Reader comment on Brother David Steindl-Rast's passage ...

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    On Jun 24, 2010 Pancho wrote:

    My family calls me Pancho and I'd like you to know that I love you all.

    May 10th, Mother's day. But for me all Wednesdays are Mother's day. Today, wasn't the exception.

    While I didn't resonate that much with this passage, I enjoyed a lot to learn from the different perspectives offered in the circle. That's the beauty of Wednesdays (and that's why I _love_ Wednesdays! ;-)). We can talk about pretty much anything and the collective intelligence/feeling builds up until the point where I loose myself into the infinite to become one with the tens of people at the Kindness Temple.

    I didn't resonate with it because I was trying to find the positive counter parts of the "3 great forces" addressed in the piece, but perhaps I was thinking/feeling about greatest forces or the greatest force. I realized then that love has no opposite.

    And because of that, I shared only one point:

    1. The Greatest Force at the Disposal of Humanity: Ahimsa.

    Ahimsa, nonviolence, is a powerful method to harmonize relationships among people (and all living things) for the establishment of justice and the ultimate well-being of all parties. It draws its power from awareness of the profound truth to which the wisdom traditions of all cultures, science, and common experience bear witness: that all life is one.

    Ahimsa is not only the absence of violence, it is not simply the negation to cause harm, but it is something infinitely more: it is when one’s heart is so full of love, so full of courage, forgiveness, generosity, kindness and compassion, that there is no room for hatred, resentment and violence. It is not a double negative but a SUPERLATIVE POSITIVE!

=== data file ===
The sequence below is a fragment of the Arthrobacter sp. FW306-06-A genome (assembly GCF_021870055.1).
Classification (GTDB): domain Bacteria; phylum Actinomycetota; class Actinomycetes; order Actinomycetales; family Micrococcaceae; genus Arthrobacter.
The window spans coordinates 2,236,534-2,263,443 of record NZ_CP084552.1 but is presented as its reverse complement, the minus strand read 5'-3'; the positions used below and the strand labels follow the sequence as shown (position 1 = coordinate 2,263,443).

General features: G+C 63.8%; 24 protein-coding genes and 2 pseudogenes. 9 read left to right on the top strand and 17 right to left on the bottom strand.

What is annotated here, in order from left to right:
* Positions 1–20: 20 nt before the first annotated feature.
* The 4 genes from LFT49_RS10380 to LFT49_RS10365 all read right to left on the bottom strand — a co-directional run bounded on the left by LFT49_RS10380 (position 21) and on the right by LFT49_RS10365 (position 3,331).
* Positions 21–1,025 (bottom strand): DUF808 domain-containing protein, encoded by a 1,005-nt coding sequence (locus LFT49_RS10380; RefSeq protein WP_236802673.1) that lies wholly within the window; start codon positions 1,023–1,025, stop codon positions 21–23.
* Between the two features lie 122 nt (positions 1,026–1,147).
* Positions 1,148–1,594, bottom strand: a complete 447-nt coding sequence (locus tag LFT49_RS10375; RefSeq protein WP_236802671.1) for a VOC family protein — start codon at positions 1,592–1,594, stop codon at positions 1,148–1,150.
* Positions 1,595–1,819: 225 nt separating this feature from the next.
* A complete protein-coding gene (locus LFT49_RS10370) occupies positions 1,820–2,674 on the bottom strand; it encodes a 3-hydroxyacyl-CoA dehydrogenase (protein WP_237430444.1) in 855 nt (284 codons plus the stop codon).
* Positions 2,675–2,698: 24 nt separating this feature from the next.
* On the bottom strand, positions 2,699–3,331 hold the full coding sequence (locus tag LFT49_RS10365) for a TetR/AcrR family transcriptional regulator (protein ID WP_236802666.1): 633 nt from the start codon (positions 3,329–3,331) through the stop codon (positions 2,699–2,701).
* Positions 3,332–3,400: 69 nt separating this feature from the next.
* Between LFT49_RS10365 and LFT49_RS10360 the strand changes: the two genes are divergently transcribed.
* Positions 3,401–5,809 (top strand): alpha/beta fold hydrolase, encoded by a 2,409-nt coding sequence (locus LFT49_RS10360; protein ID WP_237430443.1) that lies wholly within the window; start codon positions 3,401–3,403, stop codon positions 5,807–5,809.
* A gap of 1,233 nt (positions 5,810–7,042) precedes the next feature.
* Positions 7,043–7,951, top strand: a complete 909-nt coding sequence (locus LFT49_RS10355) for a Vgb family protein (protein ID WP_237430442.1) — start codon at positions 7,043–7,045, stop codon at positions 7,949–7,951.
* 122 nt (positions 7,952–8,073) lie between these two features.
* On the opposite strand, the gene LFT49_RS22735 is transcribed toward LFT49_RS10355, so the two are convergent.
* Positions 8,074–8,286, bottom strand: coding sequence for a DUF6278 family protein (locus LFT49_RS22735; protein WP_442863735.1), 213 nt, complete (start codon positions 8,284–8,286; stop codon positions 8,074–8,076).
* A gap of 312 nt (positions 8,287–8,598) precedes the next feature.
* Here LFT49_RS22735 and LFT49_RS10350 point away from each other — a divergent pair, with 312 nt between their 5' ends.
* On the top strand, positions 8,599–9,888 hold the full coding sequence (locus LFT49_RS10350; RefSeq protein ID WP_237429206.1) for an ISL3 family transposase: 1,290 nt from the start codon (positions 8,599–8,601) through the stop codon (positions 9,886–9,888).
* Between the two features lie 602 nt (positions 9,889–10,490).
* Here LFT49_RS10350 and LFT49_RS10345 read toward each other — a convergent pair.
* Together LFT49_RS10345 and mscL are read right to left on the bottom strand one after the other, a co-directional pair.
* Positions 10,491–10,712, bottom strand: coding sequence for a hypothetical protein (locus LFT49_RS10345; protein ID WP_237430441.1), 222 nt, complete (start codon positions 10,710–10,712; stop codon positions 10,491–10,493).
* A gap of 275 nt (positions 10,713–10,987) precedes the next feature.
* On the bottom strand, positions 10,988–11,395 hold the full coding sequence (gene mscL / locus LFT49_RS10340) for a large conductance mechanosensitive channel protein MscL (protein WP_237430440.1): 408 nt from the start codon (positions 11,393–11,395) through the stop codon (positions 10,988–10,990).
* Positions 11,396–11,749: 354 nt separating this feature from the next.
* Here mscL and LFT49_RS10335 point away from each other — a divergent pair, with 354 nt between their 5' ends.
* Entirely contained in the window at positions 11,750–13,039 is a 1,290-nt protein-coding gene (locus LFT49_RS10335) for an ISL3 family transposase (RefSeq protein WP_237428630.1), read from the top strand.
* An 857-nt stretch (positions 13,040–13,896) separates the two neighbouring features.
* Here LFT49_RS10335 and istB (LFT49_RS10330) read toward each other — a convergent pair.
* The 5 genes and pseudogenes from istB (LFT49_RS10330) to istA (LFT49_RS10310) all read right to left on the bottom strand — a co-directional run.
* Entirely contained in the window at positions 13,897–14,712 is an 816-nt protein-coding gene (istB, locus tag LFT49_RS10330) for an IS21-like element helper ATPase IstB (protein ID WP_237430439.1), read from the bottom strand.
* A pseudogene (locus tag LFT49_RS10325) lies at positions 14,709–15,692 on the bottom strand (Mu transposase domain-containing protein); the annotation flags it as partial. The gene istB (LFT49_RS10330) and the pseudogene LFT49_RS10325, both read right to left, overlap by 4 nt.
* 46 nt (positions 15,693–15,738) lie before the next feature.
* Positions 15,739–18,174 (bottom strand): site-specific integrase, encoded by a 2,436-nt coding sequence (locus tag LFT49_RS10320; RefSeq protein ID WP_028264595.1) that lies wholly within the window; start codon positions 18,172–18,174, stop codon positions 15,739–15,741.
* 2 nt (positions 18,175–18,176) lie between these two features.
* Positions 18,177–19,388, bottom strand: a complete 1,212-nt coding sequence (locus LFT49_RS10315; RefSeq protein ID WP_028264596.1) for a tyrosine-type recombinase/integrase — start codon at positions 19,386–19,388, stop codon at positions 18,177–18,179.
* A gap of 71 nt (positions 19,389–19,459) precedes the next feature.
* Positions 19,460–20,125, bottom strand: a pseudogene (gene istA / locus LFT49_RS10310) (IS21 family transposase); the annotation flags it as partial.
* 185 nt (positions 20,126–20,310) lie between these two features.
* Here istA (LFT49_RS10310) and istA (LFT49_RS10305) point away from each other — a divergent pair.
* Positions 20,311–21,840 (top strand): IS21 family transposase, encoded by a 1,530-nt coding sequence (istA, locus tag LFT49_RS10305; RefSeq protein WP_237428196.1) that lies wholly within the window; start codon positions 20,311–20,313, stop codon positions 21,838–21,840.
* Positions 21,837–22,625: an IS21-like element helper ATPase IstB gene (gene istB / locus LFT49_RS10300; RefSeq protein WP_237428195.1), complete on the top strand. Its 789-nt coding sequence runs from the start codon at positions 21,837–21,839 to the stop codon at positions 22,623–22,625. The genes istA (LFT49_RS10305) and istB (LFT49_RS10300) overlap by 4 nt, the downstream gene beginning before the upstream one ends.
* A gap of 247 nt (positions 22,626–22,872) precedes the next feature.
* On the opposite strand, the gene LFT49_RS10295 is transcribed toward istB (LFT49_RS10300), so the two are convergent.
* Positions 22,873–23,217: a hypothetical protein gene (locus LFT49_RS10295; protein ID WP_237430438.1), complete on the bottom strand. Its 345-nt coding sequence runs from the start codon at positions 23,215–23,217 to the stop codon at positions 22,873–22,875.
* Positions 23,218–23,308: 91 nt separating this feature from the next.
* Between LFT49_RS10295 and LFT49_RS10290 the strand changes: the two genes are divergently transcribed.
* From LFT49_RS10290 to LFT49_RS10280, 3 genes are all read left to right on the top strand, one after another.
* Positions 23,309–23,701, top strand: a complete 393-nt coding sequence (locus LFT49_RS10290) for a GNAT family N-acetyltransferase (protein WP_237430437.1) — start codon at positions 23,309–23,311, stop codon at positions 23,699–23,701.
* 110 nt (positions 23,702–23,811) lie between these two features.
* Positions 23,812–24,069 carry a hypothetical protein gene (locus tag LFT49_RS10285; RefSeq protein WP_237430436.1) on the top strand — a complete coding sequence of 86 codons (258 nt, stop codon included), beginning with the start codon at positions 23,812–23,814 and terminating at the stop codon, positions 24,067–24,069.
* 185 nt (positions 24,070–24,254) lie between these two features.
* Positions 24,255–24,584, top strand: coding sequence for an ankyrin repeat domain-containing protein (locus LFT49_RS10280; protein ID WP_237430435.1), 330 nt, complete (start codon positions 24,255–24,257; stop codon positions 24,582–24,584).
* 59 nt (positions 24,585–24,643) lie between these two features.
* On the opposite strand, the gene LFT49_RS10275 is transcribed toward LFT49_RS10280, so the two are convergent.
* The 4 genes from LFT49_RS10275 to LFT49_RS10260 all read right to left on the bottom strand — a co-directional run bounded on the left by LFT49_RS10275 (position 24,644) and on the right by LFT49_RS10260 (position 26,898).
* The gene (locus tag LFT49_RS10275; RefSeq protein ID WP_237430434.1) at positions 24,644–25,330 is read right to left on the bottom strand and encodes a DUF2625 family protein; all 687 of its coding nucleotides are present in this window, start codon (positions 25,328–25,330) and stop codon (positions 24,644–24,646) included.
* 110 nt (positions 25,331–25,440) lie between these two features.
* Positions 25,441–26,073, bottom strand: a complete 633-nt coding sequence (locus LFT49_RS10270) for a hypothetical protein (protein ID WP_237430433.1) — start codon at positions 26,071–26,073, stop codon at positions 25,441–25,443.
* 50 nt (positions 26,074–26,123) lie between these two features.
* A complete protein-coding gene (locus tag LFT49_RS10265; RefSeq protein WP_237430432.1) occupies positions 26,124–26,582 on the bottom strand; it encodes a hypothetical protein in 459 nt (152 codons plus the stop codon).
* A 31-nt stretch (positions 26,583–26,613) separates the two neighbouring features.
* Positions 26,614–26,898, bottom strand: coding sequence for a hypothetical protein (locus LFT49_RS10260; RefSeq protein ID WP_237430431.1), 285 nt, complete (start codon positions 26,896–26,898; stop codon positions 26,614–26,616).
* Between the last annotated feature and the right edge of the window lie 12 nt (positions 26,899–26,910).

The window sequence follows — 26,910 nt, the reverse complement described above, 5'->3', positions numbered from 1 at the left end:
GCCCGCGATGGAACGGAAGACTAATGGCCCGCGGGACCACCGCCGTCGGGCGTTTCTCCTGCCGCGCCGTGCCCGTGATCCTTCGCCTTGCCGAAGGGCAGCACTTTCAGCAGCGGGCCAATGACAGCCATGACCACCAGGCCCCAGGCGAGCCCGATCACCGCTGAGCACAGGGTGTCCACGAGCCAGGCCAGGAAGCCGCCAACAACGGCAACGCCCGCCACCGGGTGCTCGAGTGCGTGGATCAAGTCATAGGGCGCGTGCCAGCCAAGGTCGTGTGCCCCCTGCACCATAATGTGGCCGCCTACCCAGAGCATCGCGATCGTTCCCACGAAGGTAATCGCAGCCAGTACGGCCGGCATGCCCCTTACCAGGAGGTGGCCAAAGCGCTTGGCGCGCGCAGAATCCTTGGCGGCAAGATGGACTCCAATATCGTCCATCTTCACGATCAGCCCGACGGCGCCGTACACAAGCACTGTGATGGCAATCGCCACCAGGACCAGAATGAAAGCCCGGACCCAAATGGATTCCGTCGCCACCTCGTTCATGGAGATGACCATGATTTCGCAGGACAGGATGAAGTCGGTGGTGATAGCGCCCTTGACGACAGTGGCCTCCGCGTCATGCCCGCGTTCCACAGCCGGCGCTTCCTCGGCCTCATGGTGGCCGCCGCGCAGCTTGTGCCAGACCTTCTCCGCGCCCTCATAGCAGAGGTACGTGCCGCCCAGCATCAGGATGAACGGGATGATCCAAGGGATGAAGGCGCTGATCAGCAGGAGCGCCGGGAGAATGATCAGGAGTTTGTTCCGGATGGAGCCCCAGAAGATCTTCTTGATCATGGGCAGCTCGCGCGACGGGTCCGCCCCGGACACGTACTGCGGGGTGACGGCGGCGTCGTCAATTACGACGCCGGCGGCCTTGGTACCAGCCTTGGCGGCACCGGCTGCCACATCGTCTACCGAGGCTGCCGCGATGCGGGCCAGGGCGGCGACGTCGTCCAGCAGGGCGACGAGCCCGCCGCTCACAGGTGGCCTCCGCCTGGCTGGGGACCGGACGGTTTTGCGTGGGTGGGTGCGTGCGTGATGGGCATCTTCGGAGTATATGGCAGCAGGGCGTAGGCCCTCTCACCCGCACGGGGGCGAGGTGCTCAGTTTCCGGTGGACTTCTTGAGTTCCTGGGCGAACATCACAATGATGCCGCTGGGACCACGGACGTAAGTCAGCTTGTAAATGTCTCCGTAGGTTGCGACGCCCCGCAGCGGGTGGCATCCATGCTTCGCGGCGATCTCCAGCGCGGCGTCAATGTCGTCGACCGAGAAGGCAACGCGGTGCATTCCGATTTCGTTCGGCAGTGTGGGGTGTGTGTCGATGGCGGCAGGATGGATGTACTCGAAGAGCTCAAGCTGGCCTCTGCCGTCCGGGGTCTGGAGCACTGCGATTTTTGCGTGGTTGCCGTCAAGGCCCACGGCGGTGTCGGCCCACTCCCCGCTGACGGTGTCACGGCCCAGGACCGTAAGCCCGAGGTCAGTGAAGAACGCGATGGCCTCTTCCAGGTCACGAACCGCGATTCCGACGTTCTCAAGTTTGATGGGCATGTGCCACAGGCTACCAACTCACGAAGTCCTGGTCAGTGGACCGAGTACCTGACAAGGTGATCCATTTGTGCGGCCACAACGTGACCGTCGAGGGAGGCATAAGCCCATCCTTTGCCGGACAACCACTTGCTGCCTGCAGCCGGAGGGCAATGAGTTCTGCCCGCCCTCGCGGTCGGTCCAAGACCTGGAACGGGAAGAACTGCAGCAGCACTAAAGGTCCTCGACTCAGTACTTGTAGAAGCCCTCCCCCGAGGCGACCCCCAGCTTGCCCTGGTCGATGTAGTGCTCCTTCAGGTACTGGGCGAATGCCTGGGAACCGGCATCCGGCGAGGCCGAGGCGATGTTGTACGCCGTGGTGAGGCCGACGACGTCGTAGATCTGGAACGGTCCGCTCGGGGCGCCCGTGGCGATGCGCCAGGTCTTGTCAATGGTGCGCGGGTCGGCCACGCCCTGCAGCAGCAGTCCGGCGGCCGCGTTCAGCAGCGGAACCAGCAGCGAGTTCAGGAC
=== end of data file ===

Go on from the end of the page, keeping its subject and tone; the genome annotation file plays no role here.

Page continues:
Nonviolence it is a call to disobey inhumane laws and treaties; it is a call to obey the law of love; it is a call to not control anger (if it arises) but to express it under discipline for maximum effects; it is a positive force; it is love in action; it is the thoughts we have, the words we use, the things we do, the cloths we wear, the food we eat… it is a way of life!

    For Gandhi women were the epitome of nonviolence:

    "To call woman the weaker sex is a libel; it is man's injustice to woman... If by strength is meant moral power, then woman is immeasurably man's superior. Has she not greater intuition, is she not more self-sacrificing, ha she not greater powers of endurance, has she not greater courage? ... If nonviolence is the law of our being, the future is with woman."

    To confirm Gandhi's insight, mamá Harshida shared the perfect reflection to close the circle. She said something like: "sitting still is the remedy to any problem." Gandhi was right and Mamá was serving as an instrument to share the Divine Radio. According to the Mahatma (and mama Harshida!):

    “When one comes to think of it one cannot help feeling that nearly half the misery of the World would disappear if we, fretting mortals, knew the virtue of silence. Before modern civilization came upon us, at least six to eight hours of silence out of twenty-four were vouchsafed to us. Modern civilization has taught us to convert night into day and golden silence into brazen din and noise. What a great thing it would be if we in our busy lives could retire into ourselves each day for at least a couple of hours and prepare our minds to listen in to the Voice of the Great Silence. The Divine Radio is always singing if we could only make ourselves ready to listen to It, but it’s impossible to listen without silence.”

    A powerful Mother's Day where many of the sons and daughters of mamá Harshida and papá Dinesh spent quality time/space together as a family. Indeed, home is everywhere we go.

    May all become compassionate, courageous and wise.


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